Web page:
Several of these investigations indicate both earlier refeeding and earlier hospital discharge when laparoscopic resection is provided16,18,19, but in the current study, only the former advantage was evident. It is expected that minimally invasive surgery should elicit a more modest neuroendocrine response and also less postoperative ileus, thus explaining rapid restoration of gastrointestinal function, and this was clearly the case in this series. On the other hand, postoperative hospitalization is usually linked to general morbidity. Since morbidity was equivalent in both situations, the same outcome should be anticipated for time until discharge.

Accessory spleens and recurrences failed to display any differences between the groups. These are potentially important findings, since video-laparoscopy has been suspected as less effective in the search and identification of accessory spleens16. Unrecognized splenic tissue is a cause for concern and may explain early recurrence of the hematologic disease, but fortunately, all analyzed procedures were equally successful in this regard.

Since the first laparoscopic splenectomy performed in Brazil in 199323, few reports have been published in this country24-27. However, a questionnaire was submitted to practicing laparoscopists by the Brazilian Society of Laparoscopic Surgery28 polling the results of 408 procedures. Yet it is difficult to compare our results with these findings, since they were not systematic investigations, and the questionnaire was responded to by a nonrepresentative sample of Brazilian professionals.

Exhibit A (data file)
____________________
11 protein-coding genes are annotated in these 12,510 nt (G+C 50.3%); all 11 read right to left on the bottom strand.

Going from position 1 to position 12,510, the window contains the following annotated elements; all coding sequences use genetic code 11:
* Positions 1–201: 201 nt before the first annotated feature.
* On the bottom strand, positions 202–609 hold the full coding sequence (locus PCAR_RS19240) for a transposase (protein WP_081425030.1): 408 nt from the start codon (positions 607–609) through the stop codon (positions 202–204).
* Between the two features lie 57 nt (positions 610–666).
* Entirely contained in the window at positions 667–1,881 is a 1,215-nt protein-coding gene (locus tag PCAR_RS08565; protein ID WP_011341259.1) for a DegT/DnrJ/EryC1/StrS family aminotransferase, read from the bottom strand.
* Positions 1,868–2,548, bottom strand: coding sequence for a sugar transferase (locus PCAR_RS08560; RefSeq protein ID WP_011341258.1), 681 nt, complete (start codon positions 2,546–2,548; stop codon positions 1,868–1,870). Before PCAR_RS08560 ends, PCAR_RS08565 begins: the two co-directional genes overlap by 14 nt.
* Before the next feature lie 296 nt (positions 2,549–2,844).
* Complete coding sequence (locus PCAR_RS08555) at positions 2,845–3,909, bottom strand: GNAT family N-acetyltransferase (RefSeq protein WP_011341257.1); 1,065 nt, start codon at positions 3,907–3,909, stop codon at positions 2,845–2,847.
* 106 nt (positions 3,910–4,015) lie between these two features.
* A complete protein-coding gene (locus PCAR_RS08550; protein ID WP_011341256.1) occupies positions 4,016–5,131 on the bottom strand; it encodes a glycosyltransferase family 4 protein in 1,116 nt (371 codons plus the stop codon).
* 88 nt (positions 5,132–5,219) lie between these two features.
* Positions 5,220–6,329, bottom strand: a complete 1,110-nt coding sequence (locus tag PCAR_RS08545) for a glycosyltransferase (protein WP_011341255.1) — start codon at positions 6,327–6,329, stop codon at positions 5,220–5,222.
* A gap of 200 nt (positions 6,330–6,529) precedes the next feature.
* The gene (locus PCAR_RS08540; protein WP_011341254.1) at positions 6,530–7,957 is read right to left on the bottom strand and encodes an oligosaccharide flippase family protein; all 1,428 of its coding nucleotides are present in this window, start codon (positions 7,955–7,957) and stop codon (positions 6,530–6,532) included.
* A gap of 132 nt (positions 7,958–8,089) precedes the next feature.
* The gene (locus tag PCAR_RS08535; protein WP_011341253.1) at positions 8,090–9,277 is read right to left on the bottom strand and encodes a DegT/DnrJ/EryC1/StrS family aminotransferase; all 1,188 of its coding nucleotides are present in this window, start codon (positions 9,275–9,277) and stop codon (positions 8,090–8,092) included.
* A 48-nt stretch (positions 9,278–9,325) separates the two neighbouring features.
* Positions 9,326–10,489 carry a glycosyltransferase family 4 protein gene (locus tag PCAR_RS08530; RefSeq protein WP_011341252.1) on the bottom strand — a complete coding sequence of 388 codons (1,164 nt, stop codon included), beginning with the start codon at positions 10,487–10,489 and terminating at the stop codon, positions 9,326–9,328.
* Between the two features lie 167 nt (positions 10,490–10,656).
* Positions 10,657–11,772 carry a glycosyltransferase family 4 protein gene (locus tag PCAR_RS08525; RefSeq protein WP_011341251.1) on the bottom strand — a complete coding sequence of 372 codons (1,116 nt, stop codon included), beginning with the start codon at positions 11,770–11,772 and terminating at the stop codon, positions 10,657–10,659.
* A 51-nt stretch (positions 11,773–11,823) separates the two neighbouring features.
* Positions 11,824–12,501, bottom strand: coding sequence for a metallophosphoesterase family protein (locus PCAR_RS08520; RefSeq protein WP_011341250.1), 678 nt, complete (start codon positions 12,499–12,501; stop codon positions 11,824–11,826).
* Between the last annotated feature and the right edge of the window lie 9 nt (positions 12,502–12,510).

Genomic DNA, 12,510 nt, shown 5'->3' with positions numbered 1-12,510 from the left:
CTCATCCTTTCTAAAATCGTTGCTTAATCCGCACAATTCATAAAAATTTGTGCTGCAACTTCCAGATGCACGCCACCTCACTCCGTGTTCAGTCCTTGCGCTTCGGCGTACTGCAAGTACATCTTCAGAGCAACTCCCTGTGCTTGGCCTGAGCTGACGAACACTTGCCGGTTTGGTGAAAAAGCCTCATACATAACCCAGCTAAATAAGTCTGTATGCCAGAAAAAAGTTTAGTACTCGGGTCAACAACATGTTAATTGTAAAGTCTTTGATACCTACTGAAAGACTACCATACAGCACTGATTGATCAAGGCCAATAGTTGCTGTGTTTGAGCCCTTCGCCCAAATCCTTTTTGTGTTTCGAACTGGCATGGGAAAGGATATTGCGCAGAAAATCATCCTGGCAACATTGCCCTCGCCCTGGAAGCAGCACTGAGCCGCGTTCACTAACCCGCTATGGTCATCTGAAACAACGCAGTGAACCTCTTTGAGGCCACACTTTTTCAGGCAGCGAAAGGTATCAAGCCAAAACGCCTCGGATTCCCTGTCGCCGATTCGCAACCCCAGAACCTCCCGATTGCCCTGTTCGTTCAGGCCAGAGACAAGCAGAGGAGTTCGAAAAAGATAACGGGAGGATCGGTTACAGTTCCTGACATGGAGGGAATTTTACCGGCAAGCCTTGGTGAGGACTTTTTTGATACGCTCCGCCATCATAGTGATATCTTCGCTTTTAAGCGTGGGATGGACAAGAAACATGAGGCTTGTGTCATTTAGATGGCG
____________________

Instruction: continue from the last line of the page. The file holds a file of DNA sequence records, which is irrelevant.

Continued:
In any case, they bear witness to the growing interest in this modality and to the rapid increase in the number of laparoscopic splenectomies performed in this country. It is not unreasonable to foresee that technical obstacles that were listed here will progressively diminish in the future, thus rendering video-laparoscopy an even more appealing option in the treatment of chronic hematologic diseases.

 

CONCLUSIONS

1) Laparoscopic procedures were indicated for smaller spleens with less affected platelet counts;

2) Hematocrit recovery suggested less blood loss during video-laparoscopy, although these operations took longer to perform;

3) Laparoscopically managed patients accepted food earlier, but morbidity, mortality, and duration of hospitalization were similar in both groups;

4) Laparoscopic procedures were as effective as open procedures in the removal of accessory spleens and prevention of postoperative recurrence;

5) Conversion to laparotomy was required in 13% of the laparoscopic procedures; however, the final outcome of the patients was not adversely affected by this change;

6) It can be affirmed that the laparoscopic splenectomy is a valid and safe option for the treatment of chronic hematologic conditions whenever the spleen is not massively enlarged.

 

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Received for publication on December 02, 2002.